• If you have low levels of potassium, magnesium, or phosphate in your blood. This can be checked through a blood test. 

Other risk factors include:

Two or more of the following factors can also increase the risks of refeeding syndrome:

  • A BMI (body mass index) less than 18.5
  • A history of alcohol-use disorder or using certain medications for the long-term, like diuretics, insulin, antacids, or chemotherapy drugs.
  • Losing more than 15% of your body weight from the past 3-6 months.
  • Consuming very little food constantly for the past 5 days or more.


Diagnosis of Refeeding Syndrome

The diagnosis of refeeding syndrome involves the combination of:

  • Medical history: The healthcare provider should identify and assess the patient’s disease history, underlying medical condition, and nutritional status, including any recent period of fasting, malnourishment, or severely restricted carbohydrate or calorie intake.
  • A thorough physical examination of the patient: Assess the patient’s overall health condition and check for signs of malnutrition, muscle wasting, weakness tremors, fluid retention, cardiac irregularities, or other related signs of refeeding syndrome.
  • Laboratory Tests: Lab tests include complete blood count (CBC), checking electrolyte levels, liver function test, blood glucose, and renal function tests. The evaluation of blood levels of nutrients, vitamins, and minerals is also crucial for identifying refeeding syndrome.
  • ECG (electrocardiogram): ECG is performed to assess cardiac functions and detect any heart abnormalities.



If a patient is experiencing signs of refeeding syndrome and has major risk factors, like weight loss, malnourishment, fasting, or starving for extended periods, it is crucial to first monitor electrolyte levels, urine and blood analysis, body functions, and conduct an overall assessment of their health condition until full recovery.  

The treatment of refeeding syndrome includes administering electrolytes and vitamins intravenously. The electrolyte infusions for potassium, magnesium, and phosphate are typically at a slow rate and the doses are calculated based on body weight. Sodium replacement should be carefully monitored, especially in patients facing heart-related complications or heart disease.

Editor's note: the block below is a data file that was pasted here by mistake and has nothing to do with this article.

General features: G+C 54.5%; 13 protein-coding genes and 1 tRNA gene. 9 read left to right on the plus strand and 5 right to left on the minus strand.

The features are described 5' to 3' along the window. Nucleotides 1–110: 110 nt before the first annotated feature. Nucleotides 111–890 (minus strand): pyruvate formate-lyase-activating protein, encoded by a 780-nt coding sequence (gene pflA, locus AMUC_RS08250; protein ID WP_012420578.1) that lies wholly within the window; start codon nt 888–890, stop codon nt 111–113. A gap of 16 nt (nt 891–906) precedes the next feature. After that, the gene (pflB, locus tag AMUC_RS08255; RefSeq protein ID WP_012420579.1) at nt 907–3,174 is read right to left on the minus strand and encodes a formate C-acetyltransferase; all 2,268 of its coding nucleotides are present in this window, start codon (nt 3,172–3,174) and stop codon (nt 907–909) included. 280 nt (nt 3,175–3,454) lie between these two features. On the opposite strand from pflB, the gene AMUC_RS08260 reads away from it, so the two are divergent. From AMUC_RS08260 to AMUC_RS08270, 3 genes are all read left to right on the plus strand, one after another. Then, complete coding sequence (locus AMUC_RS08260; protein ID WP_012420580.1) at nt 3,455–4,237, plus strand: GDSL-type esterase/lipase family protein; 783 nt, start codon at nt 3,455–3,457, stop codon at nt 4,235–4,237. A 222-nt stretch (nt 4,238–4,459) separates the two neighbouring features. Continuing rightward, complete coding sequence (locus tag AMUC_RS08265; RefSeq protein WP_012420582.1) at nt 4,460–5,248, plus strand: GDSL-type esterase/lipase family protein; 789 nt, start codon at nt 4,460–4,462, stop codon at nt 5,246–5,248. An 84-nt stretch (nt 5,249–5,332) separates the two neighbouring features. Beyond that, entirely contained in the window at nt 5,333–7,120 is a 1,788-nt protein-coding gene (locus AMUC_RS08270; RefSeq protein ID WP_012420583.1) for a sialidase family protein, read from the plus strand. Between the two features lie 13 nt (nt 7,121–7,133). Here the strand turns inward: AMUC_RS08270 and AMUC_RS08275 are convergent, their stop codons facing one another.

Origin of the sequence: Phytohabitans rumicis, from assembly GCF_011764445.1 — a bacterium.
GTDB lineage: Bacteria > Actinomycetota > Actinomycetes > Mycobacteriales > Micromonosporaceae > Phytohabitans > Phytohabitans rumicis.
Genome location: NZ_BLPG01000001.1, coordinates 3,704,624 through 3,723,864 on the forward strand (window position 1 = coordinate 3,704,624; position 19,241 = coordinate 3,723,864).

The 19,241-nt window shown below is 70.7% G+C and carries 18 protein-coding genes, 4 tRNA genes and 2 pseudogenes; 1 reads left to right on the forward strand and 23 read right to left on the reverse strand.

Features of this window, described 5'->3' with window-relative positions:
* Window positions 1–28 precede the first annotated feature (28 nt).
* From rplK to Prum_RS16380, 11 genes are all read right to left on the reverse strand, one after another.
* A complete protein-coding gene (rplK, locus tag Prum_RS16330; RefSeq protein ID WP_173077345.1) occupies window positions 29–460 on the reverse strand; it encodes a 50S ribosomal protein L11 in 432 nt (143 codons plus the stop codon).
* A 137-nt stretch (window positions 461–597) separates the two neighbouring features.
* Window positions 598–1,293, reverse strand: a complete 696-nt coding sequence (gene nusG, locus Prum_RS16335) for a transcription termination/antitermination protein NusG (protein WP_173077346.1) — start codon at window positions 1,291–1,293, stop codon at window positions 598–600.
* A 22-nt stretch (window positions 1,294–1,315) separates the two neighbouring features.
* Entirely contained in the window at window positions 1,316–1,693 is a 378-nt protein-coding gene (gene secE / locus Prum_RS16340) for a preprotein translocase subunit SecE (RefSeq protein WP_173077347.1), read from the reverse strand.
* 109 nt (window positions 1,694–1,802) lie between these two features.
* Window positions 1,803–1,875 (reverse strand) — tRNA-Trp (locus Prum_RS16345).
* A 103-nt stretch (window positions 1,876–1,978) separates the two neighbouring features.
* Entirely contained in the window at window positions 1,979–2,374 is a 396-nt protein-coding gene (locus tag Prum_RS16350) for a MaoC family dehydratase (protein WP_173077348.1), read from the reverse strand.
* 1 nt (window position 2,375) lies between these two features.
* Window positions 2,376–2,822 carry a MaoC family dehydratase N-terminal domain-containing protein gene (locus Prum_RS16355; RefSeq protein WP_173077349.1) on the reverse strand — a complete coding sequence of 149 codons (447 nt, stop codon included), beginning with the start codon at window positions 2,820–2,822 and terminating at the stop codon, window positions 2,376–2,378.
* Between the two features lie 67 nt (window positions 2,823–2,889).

People with breathing issues might require proper ventilation and oxygen supply. The treatment of refeeding syndrome varies according to individual needs and is done according to the symptoms of the patient.


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The most important tip to prevent refeeding syndrome is controlling the risk factors that can cause this condition. The following are some common ways to prevent refeeding syndrome or its risk factors:

  • People at high risk of malnourishment should be assessed and treated beforehand. Intravenous nutrients, certain vitamins, and food or drink supplements should be administered under the supervision of a medical professional if proper intake of food orally is not possible.
  • In case a person has undergone starving, fasting, or weight loss, the re-administration of proper diet should not be done abruptly. Slowly let your body adapt to eating normal food by starting with light low-carb meals.
  • Regular blood test assessment and monitoring of electrolyte levels if alcohol or certain medications (e.g. antacids, chemotherapy drugs, diuretics) are used for the long-term, and if the person is at high risk of malnourishment from starvation, chronic disease, or weight loss.